Man, was I thankful that I didn’t have to jump into the water. That’s some gangsta ish. That’s not how I roll. I sat on the dock and slid myself into the water. The girls went ahead of me but I just hung on to the dock. I was determined to go my own pace and I wanted to wait until I heard the horn.
My pace for the swim? 120 BPM.
After the horn, I turned on my mental playlist to John Philip Sousa’s Stars and Stripes Forever. March tempo the whole way, baby. I know I can maintain that tempo comfortably. Oh, hey water in my left eye. Wasn’t expecting that. “I’ll be okay! I can see – where’s the first buoy?” I looked under the water and saw some creepy mossy looking business. Note to self – close eyes under the water. Blech. Oh, hi buoy! I settled into my rhythm and started chanting to myself. “Don’t forget to kick. Don’t forget to kick. I’m not scared. I’m not alone. Who’s not scared? Joan’s not scared. Stroke. Stroke. Stroke. Stroke.”
The water felt absolutely wonderful. I must admit – another reason I close my eyes under the water is because as I breathe on my right side and return my face to the water, I see the bubbles caused by my right hand and freak out a little. “What the hell is that?! It’s your hand, Joan. Chill out.” 🙂 The best part about closing my eyes is that my other senses heighten. There are not words that accurately describe how much I delight in the sound of my arm hitting the water. The depth reminds me of a bass drum. You know how a sista can’t get enough of that bass, riiiiiiggght?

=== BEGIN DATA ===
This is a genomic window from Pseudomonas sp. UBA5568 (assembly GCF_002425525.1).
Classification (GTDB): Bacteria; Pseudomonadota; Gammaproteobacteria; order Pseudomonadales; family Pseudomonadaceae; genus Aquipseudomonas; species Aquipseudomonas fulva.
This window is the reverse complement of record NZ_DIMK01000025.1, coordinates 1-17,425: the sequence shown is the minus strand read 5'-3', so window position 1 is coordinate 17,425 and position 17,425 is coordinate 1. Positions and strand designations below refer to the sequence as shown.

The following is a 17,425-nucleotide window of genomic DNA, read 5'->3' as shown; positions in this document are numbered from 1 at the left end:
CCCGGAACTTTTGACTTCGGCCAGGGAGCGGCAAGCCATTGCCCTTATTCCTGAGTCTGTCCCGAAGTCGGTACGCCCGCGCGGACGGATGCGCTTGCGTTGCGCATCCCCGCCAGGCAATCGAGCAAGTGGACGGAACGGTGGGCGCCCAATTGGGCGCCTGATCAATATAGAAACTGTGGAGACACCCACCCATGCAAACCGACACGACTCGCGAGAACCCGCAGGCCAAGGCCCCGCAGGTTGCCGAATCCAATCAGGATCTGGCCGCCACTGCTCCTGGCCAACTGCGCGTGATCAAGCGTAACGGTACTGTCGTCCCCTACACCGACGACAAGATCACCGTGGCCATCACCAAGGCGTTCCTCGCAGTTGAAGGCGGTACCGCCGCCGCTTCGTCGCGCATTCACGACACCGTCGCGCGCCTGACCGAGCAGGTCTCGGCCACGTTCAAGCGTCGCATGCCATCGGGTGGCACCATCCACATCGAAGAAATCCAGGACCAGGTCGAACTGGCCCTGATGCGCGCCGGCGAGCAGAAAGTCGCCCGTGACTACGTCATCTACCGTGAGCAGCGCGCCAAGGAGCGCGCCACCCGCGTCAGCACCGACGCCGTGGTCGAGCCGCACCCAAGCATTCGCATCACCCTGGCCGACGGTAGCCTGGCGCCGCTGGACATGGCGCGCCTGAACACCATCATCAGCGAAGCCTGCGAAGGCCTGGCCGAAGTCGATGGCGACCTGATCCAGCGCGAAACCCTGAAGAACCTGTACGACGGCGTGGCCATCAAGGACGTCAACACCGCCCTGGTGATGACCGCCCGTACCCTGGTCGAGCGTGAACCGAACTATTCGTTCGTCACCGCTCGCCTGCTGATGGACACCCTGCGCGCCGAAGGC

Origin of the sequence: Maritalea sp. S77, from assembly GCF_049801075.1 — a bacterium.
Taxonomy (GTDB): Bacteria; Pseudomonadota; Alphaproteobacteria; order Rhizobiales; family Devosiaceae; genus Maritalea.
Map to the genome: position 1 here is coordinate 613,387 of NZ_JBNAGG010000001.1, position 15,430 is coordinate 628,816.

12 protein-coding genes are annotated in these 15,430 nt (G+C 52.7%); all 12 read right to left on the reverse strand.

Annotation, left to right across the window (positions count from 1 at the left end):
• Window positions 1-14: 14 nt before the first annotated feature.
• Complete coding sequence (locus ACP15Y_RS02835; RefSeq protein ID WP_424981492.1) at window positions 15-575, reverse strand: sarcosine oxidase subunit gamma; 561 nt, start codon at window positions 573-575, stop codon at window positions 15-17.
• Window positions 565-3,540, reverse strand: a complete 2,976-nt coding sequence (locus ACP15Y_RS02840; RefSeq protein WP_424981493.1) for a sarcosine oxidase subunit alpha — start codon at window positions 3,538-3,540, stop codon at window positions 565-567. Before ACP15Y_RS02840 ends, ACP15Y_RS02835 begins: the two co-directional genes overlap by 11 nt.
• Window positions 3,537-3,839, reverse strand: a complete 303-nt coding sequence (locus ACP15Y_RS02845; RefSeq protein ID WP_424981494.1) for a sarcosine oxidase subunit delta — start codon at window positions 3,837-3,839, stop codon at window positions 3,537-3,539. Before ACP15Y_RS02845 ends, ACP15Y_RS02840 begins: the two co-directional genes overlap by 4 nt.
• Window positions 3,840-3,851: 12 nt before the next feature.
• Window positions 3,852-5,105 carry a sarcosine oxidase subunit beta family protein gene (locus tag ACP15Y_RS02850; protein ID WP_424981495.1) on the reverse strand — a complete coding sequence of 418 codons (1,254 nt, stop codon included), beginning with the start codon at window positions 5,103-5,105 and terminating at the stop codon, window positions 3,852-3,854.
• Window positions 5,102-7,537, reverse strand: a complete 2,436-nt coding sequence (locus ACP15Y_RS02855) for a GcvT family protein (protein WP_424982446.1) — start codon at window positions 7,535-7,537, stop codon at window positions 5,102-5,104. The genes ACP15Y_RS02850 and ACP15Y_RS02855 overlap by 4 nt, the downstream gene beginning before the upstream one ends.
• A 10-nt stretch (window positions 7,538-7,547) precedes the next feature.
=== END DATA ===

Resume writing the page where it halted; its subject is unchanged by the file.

The buoys changed color from yellow to orange. Progress! I started to hear people shouting. Tee hee. Maybe one of them is my Mom! I started to listen for “Go Jo!” Nope. Keep swimming. I saw some people standing on a dock and I swam that way. They pointed me around a corner. “Oh good! Not sure how I would get out of there.” Whoa. The first leg is done.
In transition, I threw on my bike shorts over my tri shorts. You know – tryna protect mah girl for the 1% chance I become a mother to more than cats. As I turned onto the main road out of T1, there was a bit of an incline. “First hill! Nailed it!” I giggled.
If you don’t already know, Red Rocket and my relationship is just beginning to become less tenuous. Just to illustrate, in my last training rides before the race, I was excited to be able to signal turns. I can take my hand off the handlebars for more than a split second now! Smashing! What I’m saying here is that hydrating/getting nutrition while still riding is still out of the question for me at this point. I made a plan to stop every 30 minutes to drink and eat and not take more than a minute to do so. My first stop was uneventful. Sweet.
As I kept riding, I was feeling more confident. I took my right hand off of the handlebars and touched the water bottle. “Ermahgerd could this happen today?! Could today be the day that I drink and ride?!” Then I heard the voices of both Coachie and The Mentor in my head. “Nothing new on race day!” Come on. Could that really apply to drinking a little water on mah ride? I touched the water bottle again. I got a grip on it and pulled. It was free! I held it triumphantly – and quickly realized I wasn’t woman enough to try drinking from it now that I had it free. It was almost time for a scheduled stop, anyhow, so I pulled over to put it back. I always clip out with my left first and lean that way to get back on the ground. Aaaaand Red Rocket wanted to go to the right. “Shit. SHIT. SHIT!!!!” But I unclipped righty in time. A passing rider asked if I was okay. “I’m cool!” I replied. Thanks to my p***y like reflexes, anyhow. Moving on as originally planned – stop to hydrate. 🙂